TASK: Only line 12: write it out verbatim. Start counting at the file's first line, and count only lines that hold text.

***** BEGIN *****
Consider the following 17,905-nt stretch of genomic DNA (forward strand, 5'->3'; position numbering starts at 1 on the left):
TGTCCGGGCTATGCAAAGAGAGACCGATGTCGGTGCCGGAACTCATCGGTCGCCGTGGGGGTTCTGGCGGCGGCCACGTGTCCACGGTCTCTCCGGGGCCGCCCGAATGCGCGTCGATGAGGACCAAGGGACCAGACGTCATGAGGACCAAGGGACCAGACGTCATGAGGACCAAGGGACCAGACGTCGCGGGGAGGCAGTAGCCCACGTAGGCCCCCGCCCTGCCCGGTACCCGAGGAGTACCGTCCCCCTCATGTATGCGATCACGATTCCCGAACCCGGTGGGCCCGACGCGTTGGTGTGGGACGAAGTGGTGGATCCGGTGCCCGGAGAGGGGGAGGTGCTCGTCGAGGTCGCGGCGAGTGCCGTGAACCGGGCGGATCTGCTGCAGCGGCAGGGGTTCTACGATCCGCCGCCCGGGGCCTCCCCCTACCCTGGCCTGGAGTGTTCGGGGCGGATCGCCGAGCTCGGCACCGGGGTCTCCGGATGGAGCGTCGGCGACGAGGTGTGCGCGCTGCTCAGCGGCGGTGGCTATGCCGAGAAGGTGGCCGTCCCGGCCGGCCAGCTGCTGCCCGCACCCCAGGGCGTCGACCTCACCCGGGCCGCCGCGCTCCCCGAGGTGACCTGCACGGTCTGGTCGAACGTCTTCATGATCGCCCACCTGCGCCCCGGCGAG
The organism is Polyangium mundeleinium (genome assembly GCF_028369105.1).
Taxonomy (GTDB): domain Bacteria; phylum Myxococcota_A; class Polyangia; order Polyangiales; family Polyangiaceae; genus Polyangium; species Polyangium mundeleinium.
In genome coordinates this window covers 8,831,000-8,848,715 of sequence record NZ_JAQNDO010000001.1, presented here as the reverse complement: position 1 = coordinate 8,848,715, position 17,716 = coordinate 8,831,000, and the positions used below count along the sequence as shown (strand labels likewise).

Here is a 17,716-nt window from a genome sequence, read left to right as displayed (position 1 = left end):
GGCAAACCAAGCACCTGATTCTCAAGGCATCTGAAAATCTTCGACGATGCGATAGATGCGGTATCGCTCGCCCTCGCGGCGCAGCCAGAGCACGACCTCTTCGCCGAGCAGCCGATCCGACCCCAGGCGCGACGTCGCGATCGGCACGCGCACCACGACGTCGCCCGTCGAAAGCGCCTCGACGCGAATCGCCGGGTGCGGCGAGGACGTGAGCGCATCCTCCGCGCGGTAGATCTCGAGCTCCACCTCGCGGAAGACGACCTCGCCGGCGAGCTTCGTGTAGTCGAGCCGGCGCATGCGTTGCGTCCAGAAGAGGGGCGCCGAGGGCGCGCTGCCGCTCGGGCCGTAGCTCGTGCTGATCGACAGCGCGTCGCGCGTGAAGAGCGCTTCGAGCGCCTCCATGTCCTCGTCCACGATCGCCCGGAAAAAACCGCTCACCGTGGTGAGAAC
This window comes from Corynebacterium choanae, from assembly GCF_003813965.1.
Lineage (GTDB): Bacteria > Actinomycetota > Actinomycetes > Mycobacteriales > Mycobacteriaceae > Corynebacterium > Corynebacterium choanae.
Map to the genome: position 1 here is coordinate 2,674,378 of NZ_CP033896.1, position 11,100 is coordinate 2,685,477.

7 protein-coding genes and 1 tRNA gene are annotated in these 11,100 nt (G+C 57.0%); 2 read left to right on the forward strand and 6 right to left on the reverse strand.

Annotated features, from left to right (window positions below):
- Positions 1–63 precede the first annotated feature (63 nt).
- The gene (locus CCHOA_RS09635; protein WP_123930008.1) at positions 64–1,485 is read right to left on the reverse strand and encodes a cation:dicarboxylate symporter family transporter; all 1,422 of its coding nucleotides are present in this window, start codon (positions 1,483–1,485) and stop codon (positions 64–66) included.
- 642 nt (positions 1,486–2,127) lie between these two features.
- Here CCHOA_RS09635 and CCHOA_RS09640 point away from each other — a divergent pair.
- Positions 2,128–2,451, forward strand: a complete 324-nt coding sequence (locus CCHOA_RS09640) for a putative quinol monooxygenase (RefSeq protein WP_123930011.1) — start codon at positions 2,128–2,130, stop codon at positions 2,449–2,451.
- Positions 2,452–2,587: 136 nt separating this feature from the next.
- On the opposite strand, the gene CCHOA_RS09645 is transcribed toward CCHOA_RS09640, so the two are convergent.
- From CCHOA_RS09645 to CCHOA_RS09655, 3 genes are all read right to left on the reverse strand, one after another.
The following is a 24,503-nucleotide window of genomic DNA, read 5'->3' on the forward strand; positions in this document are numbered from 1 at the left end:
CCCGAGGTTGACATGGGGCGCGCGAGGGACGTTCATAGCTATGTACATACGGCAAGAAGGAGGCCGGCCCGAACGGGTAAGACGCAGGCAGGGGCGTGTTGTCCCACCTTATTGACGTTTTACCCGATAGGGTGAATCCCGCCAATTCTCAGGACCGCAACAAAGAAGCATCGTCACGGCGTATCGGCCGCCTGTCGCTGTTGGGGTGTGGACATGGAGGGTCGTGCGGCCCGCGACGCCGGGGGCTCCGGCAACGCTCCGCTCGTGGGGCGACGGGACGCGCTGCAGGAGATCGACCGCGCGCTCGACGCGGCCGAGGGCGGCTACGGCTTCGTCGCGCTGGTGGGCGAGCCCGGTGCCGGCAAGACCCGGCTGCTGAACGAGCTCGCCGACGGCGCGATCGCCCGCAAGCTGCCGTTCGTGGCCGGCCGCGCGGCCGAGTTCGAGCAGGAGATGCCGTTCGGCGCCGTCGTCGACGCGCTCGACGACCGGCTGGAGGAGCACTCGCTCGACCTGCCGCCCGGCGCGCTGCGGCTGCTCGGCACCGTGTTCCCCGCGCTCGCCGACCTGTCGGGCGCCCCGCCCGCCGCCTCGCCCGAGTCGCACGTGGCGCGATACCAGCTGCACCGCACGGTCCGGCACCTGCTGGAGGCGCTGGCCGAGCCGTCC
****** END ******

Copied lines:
Annotated features, from left to right (window positions below):